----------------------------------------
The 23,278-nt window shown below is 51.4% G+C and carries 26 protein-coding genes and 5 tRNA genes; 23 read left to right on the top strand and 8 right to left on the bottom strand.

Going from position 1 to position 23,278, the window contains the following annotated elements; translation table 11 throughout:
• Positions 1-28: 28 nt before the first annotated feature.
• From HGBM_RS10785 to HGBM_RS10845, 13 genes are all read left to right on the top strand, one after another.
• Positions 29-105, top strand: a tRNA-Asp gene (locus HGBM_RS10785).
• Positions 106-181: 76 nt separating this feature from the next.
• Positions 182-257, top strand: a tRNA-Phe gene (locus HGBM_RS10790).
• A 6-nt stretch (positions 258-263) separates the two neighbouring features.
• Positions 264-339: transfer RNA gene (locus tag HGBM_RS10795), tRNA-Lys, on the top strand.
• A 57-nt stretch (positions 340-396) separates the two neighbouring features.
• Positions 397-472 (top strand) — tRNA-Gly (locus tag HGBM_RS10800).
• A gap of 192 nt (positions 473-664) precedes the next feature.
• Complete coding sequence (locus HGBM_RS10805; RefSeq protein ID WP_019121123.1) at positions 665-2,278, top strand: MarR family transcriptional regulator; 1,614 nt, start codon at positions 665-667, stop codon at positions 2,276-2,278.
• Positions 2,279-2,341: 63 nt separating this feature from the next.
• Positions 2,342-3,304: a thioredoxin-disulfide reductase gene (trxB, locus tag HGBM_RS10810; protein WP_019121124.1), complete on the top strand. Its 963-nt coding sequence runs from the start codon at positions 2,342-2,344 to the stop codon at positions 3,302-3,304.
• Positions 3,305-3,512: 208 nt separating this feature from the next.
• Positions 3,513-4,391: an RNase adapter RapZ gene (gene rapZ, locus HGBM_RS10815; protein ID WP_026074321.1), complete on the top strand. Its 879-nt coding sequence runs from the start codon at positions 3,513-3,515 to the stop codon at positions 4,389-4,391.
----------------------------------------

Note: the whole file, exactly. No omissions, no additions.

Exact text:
The 23,278-nt window shown below is 51.4% G+C and carries 26 protein-coding genes and 5 tRNA genes; 23 read left to right on the top strand and 8 right to left on the bottom strand.

Going from position 1 to position 23,278, the window contains the following annotated elements; translation table 11 throughout:
• Positions 1-28: 28 nt before the first annotated feature.
• From HGBM_RS10785 to HGBM_RS10845, 13 genes are all read left to right on the top strand, one after another.
• Positions 29-105, top strand: a tRNA-Asp gene (locus HGBM_RS10785).
• Positions 106-181: 76 nt separating this feature from the next.
• Positions 182-257, top strand: a tRNA-Phe gene (locus HGBM_RS10790).
• A 6-nt stretch (positions 258-263) separates the two neighbouring features.
• Positions 264-339: transfer RNA gene (locus tag HGBM_RS10795), tRNA-Lys, on the top strand.
• A 57-nt stretch (positions 340-396) separates the two neighbouring features.
• Positions 397-472 (top strand) — tRNA-Gly (locus tag HGBM_RS10800).
• A gap of 192 nt (positions 473-664) precedes the next feature.
• Complete coding sequence (locus HGBM_RS10805; RefSeq protein ID WP_019121123.1) at positions 665-2,278, top strand: MarR family transcriptional regulator; 1,614 nt, start codon at positions 665-667, stop codon at positions 2,276-2,278.
• Positions 2,279-2,341: 63 nt separating this feature from the next.
• Positions 2,342-3,304: a thioredoxin-disulfide reductase gene (trxB, locus tag HGBM_RS10810; protein WP_019121124.1), complete on the top strand. Its 963-nt coding sequence runs from the start codon at positions 2,342-2,344 to the stop codon at positions 3,302-3,304.
• Positions 3,305-3,512: 208 nt separating this feature from the next.
• Positions 3,513-4,391: an RNase adapter RapZ gene (gene rapZ, locus HGBM_RS10815; protein ID WP_026074321.1), complete on the top strand. Its 879-nt coding sequence runs from the start codon at positions 3,513-3,515 to the stop codon at positions 4,389-4,391.